9-3 April 2018
More than 400,000 people living with psychiatric illnesses, intellectual and physical disabilities were forcibly sterilised and more than 200,000 were murdered in Germany and occupied territories between 1933 and 1945.
These crimes were perpetrated by the state through the agency of medical, nursing and legal professionals.
Following an official apology for the crimes of psychiatrists under the National Socialist regime, the exhibition Registered, persecuted, annihilated: the sick and disabled under National Socialism first opened in the Deutscher Bundestag in 2014.
This particular aspect of the Holocaust is little known or understood outside of academic circles, yet provides society with important points of reflection on areas such as biomedical ethics, the dignity and rights of people living with disabilities and mental illnesses, the relationship between professions and the state and questions of guilt and responsibility of groups for historical crimes.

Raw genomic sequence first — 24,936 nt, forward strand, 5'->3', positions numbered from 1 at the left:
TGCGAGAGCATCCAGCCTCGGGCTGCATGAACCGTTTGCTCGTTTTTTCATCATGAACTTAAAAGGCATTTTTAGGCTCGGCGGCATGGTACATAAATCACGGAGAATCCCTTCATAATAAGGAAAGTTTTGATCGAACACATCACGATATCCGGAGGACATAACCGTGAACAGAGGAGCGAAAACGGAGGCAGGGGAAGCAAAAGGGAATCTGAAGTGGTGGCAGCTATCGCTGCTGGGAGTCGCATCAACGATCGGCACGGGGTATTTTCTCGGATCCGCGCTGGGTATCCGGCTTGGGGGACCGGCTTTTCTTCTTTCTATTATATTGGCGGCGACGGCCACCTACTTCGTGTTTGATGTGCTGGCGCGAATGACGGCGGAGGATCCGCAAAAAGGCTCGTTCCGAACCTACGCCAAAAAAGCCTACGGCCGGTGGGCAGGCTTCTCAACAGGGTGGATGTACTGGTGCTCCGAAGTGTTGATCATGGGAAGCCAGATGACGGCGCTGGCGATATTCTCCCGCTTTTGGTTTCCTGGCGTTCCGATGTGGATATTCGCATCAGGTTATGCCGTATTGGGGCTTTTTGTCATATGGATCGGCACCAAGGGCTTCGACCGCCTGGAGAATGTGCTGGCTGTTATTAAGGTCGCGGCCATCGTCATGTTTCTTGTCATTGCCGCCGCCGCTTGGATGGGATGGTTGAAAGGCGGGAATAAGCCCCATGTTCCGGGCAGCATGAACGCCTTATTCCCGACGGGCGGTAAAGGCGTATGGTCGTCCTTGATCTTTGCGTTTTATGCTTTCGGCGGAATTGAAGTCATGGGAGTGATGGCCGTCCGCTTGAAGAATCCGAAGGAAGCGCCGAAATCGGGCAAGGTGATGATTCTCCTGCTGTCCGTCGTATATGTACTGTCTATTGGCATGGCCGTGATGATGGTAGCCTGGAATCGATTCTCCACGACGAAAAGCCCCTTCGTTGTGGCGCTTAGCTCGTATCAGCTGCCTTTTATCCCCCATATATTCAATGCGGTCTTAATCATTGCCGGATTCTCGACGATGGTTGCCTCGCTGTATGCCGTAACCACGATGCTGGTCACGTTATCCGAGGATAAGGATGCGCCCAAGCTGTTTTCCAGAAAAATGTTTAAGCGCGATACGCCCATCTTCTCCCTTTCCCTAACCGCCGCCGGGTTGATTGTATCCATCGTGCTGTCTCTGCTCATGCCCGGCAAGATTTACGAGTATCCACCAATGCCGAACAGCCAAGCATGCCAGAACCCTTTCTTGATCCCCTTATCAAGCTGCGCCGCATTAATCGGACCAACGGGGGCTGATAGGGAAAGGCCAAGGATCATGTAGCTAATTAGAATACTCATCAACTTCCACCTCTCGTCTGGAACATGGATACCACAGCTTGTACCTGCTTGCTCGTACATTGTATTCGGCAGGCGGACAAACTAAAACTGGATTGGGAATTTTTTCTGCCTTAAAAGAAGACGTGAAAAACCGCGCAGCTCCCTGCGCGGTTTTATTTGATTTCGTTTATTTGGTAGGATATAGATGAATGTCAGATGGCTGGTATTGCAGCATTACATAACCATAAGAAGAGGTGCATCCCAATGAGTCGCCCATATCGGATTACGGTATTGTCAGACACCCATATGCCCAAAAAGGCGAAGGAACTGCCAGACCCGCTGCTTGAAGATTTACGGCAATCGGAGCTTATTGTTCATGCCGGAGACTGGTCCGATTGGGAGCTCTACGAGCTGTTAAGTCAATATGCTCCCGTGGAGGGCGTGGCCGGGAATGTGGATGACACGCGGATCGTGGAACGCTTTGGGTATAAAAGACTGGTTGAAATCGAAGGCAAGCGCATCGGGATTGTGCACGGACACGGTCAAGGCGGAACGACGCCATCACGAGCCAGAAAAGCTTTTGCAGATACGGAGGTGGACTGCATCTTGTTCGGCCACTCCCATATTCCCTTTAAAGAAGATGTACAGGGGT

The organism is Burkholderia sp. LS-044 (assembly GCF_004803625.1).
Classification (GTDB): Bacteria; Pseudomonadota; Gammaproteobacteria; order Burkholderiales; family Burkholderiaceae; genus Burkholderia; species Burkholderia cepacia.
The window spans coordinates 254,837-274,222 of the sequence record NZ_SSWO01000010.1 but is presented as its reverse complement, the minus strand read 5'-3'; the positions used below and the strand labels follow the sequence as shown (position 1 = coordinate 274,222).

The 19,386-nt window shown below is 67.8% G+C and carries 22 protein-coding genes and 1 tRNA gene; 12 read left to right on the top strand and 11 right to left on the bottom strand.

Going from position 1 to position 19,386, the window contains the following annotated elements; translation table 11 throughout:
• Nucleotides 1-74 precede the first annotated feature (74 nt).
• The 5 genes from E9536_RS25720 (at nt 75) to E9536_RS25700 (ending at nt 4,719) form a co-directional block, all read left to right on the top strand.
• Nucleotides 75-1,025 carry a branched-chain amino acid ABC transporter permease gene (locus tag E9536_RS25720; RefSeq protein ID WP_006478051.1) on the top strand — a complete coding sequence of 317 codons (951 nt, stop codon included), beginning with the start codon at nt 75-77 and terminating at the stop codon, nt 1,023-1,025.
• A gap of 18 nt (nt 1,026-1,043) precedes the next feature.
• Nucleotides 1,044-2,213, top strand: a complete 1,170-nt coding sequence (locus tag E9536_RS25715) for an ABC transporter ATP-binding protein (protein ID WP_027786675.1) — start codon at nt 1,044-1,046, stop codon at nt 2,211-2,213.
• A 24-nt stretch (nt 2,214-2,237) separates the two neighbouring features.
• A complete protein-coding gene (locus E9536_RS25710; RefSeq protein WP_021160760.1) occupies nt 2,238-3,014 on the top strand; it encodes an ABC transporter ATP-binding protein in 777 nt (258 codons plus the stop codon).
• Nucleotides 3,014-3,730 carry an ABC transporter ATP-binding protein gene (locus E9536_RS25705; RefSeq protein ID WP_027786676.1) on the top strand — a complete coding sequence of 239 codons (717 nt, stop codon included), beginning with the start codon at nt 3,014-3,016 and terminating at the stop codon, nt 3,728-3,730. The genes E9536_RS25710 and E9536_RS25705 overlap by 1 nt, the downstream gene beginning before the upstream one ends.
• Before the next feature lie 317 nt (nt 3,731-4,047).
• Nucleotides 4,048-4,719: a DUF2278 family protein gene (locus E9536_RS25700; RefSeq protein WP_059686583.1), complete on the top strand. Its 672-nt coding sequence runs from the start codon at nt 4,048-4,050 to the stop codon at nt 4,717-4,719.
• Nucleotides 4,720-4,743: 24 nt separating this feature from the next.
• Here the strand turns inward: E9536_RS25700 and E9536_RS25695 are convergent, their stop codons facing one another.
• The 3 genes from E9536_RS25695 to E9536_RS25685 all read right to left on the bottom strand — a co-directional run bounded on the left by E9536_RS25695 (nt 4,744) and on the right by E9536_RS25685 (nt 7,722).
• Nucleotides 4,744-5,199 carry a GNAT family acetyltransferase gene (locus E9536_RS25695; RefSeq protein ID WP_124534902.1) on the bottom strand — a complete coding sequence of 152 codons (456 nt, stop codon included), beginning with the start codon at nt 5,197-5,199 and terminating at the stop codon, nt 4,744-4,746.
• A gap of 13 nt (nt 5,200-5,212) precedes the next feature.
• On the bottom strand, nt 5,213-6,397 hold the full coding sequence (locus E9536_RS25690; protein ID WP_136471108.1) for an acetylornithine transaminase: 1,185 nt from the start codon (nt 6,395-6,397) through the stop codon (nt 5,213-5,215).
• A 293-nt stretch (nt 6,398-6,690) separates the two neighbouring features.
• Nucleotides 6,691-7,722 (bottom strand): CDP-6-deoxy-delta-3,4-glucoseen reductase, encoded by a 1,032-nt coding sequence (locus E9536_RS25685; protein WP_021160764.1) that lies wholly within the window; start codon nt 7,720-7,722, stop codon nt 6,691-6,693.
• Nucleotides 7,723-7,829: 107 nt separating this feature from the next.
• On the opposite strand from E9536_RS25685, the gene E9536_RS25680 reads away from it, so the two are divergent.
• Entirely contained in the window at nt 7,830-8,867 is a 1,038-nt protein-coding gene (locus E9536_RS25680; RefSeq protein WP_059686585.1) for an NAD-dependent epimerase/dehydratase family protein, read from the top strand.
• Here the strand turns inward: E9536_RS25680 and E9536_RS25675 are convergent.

The exhibition will be hosted by the Sydney Jewish Museum in partnership with Sydney Health Ethics, University of Sydney.
An exhibition of the German Association for Psychiatry, Psychotherapy and Psychosomatics (DGPPN), in cooperation with the Foundation Memorial to the Murdered Jews of Europe and the Topography of Terror Foundation – www.dgppn.de/exhibition.
Clinical Associate Professor Michael Robertson, of the Sydney Health Ethics Department at Sydney University will give an informative floor talk on the temporary exhibition on the following days:
Sunday 11 March at 2:00pm
Friday 16 March at 2.15pm
Sunday 18 March at 2.30pm
Friday 23 March at 2.15pm
Floor talks are included in your Admission fee
Click here to see the public programs that will be held in association with this exhibition.